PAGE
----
Most parents know the struggle of trying to get their child to complete a task or chore at home, only for them to forget. In this Verywell Family article, Zishan Khan, MD, explains the difference, and what parents can do to motivate kids to listen.
Have you ever come home from dropping your child at school, and realize that their room is a mess—even though you just asked them to clean up? If your children are like mine, they might simply say they “forgot.” Children certainly remember to eat their dessert or play on their tablet—but what about clearing their plates into the trash or plugging their devices back in for the night?
What Causes Motivation (Or Lack Thereof) in Children?
Trying to make sense of children’s motivation can be confusing and challenging. Very few studies on the attention spans of elementary school-aged children have been completed, but the general knowledge passed around parent groups and blogs seems to be that children can concentrate between two to five minutes for every year of their age. So, a 5-year-old might be able to concentrate for 10 or 15 minutes at a stretch, while a 10-year-old might be able to focus for 20 to 30.
Getting children to pay attention to instructions can be half the battle when it comes to completing tasks.
Most kids have no interest in cleaning up after themselves simply because cleaning isn’t fun. Ashley Hodges, LCSW with Wellington Counseling Group, says that being unmotivated can be linked to the level of desire a child has to complete a task.
For children, interest in an activity can be directly related to how quickly they do it—or if they do it at all. Adult-like attention isn’t achieved until after puberty.
Zishan Khan, MD, a psychiatrist with Mindpath Health, further explains that laziness is “extremely unlikely” in elementary school-aged children. Even though kids look like they’re being “lazy,” it’s often more likely about interest. Dr. Khan says that being healthy and getting enough sleep can also be factored into motivation.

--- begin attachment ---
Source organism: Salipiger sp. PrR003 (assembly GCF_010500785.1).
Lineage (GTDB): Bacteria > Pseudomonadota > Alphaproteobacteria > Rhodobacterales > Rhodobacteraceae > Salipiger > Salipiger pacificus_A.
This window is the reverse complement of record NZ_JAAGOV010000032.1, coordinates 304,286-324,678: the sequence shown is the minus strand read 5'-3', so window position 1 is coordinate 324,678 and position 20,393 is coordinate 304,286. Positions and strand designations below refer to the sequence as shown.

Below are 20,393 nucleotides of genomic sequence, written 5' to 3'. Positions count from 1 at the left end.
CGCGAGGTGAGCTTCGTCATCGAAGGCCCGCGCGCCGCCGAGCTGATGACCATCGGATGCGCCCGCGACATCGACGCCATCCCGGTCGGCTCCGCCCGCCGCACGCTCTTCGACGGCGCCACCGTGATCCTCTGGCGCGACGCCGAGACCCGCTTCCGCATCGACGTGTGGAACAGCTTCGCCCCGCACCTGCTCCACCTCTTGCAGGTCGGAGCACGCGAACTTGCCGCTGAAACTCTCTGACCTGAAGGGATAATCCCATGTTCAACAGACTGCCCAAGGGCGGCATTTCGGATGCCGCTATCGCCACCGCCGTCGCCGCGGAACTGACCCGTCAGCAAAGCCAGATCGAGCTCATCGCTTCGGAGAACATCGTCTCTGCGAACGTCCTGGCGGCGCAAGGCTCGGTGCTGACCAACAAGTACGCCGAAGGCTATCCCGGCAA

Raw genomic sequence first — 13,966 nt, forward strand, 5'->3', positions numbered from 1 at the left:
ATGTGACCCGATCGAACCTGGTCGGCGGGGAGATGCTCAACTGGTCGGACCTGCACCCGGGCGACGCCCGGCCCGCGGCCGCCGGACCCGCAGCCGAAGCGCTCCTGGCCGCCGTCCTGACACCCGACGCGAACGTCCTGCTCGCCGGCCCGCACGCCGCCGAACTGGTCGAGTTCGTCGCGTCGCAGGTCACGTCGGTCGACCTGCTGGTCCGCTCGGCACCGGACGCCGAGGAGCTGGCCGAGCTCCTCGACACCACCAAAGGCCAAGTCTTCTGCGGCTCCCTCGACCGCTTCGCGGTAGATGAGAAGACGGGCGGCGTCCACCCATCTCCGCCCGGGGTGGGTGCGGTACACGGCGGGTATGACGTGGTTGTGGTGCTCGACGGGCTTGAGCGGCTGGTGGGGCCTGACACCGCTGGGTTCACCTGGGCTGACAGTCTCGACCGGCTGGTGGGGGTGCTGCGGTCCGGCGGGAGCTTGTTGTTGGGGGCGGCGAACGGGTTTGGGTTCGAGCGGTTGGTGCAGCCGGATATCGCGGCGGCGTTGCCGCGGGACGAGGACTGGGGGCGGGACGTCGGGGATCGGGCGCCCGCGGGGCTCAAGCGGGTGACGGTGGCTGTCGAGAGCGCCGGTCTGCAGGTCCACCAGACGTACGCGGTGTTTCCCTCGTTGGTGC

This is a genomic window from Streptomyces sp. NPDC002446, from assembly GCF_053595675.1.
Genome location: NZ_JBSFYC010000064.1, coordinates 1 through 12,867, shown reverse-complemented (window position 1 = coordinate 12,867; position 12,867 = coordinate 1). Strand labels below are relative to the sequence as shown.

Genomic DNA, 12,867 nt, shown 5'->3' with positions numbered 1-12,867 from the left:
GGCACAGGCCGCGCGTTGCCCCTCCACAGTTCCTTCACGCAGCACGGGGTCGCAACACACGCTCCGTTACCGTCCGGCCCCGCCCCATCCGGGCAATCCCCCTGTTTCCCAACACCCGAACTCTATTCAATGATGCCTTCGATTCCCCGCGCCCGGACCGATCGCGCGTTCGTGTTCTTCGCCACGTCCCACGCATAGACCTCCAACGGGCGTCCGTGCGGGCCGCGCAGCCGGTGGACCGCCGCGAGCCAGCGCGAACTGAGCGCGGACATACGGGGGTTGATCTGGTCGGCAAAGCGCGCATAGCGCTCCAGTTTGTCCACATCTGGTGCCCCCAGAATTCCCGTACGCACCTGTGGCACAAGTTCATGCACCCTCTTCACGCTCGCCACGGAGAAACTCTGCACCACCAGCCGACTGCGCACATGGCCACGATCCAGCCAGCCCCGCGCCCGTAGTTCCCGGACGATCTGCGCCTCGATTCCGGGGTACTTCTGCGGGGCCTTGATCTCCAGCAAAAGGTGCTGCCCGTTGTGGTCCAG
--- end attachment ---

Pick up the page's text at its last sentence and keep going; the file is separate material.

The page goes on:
What Makes a Child Forgetful?
Apathetic or unmotivated children aren’t the only trials facing parents.
As frustrating as it can be to hear, kids simply don’t assign the same level of importance to tasks as their parents do. They are busy with the work of play, building their brains, and being imaginative. For younger children, this play is vital in helping them learn about the world.
“A parent should also consider the age of the child and try to discern what is developmentally appropriate. At certain ages, children have an immature sense of responsibility,” Dr. Khan says.
Forgetfulness at Home vs. School
So many parents have the experience of hearing that their child is a delight in class, and never forgets what they’re told…while watching that same child waltz past the mess in the living room that they’ve been instructed to clean up multiple times. What gives?
Counterintuitively, it can be because a child feels safe at home that they do not remember their responsibilities all the time.
It might not feel good to have your child resist you, but it’s a sign they know they’ll still be loved even if they misbehave, similar to attachment when they’re infants.
How to Teach Motivation
Dr. Kahn says that you can create a supportive environment for your kids with small, simple measures to help them remember tasks, like to-do lists, organizational systems for homework, and chore charts.
If your child has sustained difficulty with their motivation that seems out of line with their peers, other attention issues may be to blame. It’s important to keep in mind that these attentional differences are not likely situational, but may have been present since your child was a preschooler.
Read the full Verywell Family article with sources.